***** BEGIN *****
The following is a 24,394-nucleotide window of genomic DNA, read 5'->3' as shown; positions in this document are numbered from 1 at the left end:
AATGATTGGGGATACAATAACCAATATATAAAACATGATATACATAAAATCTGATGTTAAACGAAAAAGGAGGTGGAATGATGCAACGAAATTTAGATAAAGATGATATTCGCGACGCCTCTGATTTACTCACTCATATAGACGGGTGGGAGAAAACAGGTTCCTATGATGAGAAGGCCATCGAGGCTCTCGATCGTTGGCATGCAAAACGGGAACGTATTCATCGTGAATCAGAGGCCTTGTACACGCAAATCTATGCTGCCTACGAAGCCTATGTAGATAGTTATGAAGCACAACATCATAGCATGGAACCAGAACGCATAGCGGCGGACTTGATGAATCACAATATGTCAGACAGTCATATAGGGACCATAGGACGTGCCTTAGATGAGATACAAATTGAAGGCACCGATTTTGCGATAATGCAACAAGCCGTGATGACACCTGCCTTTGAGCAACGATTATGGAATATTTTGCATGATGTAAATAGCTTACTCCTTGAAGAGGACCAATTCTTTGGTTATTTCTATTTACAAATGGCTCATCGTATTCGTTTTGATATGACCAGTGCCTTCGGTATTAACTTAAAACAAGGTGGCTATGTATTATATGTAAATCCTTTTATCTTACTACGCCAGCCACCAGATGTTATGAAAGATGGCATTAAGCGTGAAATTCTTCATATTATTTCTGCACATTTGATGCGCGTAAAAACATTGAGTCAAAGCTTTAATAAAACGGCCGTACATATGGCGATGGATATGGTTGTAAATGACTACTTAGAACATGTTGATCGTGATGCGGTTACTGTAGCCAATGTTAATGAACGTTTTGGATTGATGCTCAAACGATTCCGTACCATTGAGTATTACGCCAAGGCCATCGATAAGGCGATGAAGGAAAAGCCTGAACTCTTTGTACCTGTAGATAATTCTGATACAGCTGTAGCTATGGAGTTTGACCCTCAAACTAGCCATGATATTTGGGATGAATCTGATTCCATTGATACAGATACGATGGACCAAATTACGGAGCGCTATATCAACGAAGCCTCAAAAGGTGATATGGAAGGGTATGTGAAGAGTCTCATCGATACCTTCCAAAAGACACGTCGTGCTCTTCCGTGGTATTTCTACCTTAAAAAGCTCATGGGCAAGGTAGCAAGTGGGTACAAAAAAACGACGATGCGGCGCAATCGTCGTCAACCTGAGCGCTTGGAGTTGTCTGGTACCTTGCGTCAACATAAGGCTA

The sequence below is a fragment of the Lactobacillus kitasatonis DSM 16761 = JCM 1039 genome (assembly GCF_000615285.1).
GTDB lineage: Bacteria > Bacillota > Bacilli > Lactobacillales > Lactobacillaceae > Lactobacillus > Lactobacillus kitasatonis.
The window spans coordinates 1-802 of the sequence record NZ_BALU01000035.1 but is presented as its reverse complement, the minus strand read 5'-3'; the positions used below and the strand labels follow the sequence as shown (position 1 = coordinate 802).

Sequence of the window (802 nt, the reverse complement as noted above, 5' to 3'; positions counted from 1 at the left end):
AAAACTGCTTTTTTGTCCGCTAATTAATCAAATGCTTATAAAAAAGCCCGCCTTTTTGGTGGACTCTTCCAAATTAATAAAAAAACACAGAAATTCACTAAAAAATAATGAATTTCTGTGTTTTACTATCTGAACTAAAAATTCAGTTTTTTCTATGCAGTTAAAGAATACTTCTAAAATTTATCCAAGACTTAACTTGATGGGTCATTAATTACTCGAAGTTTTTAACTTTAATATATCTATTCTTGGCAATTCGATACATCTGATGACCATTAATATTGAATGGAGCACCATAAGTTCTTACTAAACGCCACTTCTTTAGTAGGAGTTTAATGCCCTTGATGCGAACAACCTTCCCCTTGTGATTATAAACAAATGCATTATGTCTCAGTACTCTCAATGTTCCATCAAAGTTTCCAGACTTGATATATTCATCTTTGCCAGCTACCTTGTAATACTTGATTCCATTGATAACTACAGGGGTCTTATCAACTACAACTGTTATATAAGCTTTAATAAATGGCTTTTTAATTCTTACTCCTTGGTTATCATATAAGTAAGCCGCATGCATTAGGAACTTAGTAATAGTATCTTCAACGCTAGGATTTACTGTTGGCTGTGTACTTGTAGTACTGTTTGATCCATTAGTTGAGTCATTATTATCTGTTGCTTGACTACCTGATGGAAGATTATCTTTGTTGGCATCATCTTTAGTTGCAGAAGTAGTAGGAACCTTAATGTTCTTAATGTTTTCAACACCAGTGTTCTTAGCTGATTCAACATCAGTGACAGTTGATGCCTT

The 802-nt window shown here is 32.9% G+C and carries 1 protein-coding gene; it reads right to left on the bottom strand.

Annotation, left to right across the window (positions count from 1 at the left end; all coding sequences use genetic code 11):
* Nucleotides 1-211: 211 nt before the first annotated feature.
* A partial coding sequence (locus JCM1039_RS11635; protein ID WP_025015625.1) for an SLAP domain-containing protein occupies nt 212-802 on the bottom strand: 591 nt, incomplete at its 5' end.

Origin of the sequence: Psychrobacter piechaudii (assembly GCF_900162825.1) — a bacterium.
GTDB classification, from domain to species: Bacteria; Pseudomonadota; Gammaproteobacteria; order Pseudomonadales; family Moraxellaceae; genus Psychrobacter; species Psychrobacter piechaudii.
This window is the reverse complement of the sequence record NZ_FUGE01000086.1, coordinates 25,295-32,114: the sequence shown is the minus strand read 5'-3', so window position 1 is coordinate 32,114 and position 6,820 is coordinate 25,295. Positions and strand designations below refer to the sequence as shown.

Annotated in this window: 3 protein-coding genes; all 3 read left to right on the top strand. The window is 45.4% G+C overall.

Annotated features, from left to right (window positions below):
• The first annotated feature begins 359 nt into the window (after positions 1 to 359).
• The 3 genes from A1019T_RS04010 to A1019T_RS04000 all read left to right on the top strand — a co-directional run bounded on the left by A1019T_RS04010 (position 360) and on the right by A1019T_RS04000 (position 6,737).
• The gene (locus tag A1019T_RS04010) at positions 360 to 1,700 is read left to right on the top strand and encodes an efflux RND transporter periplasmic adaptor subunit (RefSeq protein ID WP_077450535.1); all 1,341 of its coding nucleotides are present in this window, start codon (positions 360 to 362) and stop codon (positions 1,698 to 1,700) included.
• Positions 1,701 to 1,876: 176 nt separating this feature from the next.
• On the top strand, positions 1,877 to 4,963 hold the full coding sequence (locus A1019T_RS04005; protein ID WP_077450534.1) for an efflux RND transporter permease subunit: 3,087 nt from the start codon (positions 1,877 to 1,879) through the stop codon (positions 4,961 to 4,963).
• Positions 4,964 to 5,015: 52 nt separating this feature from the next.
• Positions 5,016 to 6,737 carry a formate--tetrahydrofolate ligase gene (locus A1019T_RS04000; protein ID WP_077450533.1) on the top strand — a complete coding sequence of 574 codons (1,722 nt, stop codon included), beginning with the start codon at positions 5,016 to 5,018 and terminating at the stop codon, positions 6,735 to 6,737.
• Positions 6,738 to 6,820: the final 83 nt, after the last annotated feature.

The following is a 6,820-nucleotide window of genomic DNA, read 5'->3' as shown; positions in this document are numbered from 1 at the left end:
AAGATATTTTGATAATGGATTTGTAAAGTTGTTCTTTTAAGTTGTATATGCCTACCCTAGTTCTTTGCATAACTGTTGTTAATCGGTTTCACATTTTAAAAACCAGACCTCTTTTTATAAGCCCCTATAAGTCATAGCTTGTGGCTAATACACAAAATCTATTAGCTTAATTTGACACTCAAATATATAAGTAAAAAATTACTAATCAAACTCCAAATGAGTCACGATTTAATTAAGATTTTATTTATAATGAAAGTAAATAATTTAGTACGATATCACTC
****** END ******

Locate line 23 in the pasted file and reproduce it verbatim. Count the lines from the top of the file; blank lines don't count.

• Positions 5,016 to 6,737 carry a formate--tetrahydrofolate ligase gene (locus A1019T_RS04000; protein ID WP_077450533.1) on the top strand — a complete coding sequence of 574 codons (1,722 nt, stop codon included), beginning with the start codon at positions 5,016 to 5,018 and terminating at the stop codon, positions 6,735 to 6,737.